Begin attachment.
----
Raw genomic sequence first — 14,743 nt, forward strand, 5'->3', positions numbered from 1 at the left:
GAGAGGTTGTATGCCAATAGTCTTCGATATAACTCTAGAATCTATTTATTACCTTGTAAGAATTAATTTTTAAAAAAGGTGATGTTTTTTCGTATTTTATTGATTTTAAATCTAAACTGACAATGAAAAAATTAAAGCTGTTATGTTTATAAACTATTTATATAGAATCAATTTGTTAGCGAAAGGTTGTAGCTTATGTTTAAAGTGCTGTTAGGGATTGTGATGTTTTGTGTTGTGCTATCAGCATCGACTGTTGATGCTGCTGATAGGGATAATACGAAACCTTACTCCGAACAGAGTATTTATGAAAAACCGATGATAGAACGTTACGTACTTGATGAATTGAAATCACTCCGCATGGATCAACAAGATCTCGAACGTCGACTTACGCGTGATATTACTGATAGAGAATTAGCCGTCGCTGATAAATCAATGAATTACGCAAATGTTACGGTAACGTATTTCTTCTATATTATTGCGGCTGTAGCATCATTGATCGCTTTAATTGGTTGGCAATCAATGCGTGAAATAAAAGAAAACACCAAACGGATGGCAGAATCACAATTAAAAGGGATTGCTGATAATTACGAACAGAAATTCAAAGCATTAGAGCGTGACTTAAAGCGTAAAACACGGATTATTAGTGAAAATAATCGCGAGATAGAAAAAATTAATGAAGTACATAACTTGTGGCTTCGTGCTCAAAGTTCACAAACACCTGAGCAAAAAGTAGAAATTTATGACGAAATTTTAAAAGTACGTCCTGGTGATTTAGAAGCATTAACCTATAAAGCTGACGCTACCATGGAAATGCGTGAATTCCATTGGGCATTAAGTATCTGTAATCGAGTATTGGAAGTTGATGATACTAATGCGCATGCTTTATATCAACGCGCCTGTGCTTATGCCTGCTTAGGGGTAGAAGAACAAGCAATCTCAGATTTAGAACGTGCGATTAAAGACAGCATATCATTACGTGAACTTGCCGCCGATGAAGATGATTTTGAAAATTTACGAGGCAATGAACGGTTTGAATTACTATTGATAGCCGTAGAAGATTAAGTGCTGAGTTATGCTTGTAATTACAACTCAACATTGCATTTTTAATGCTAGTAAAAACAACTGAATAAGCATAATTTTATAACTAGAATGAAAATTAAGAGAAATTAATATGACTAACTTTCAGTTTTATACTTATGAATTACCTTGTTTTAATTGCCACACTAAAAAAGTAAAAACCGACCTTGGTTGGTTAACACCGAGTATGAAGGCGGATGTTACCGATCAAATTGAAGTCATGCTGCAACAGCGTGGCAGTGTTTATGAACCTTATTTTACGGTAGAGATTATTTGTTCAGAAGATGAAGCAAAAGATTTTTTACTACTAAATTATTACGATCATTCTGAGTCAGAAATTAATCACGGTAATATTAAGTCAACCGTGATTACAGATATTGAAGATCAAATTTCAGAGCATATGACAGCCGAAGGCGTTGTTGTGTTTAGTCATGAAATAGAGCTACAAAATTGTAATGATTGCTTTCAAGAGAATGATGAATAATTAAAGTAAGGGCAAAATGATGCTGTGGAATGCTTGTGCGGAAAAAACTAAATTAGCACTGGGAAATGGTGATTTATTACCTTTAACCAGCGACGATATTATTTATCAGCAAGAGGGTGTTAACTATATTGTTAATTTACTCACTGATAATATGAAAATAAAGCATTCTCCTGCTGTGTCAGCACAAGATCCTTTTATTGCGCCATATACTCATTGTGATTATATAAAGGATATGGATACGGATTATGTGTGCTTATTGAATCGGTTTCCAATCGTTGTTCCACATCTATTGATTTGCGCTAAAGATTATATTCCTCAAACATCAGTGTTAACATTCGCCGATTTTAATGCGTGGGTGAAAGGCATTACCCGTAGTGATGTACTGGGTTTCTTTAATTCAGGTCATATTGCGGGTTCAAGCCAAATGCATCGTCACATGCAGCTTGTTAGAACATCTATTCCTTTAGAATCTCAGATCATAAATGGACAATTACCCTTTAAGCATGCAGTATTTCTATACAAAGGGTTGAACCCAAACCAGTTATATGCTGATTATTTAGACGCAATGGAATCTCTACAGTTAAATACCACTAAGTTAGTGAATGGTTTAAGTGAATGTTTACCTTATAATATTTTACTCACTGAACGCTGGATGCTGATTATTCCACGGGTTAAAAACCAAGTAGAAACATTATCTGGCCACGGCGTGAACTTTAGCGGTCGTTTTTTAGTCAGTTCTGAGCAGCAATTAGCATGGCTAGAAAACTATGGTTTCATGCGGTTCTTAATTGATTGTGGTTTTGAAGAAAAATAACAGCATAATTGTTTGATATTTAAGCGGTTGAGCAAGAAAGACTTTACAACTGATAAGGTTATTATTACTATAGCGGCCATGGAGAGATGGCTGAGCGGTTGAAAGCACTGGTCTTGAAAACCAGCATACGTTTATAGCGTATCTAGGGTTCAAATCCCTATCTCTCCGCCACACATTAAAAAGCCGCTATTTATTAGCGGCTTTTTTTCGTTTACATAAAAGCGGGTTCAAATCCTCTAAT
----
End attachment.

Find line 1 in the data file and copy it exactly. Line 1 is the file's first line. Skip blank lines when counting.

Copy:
Raw genomic sequence first — 14,743 nt, forward strand, 5'->3', positions numbered from 1 at the left: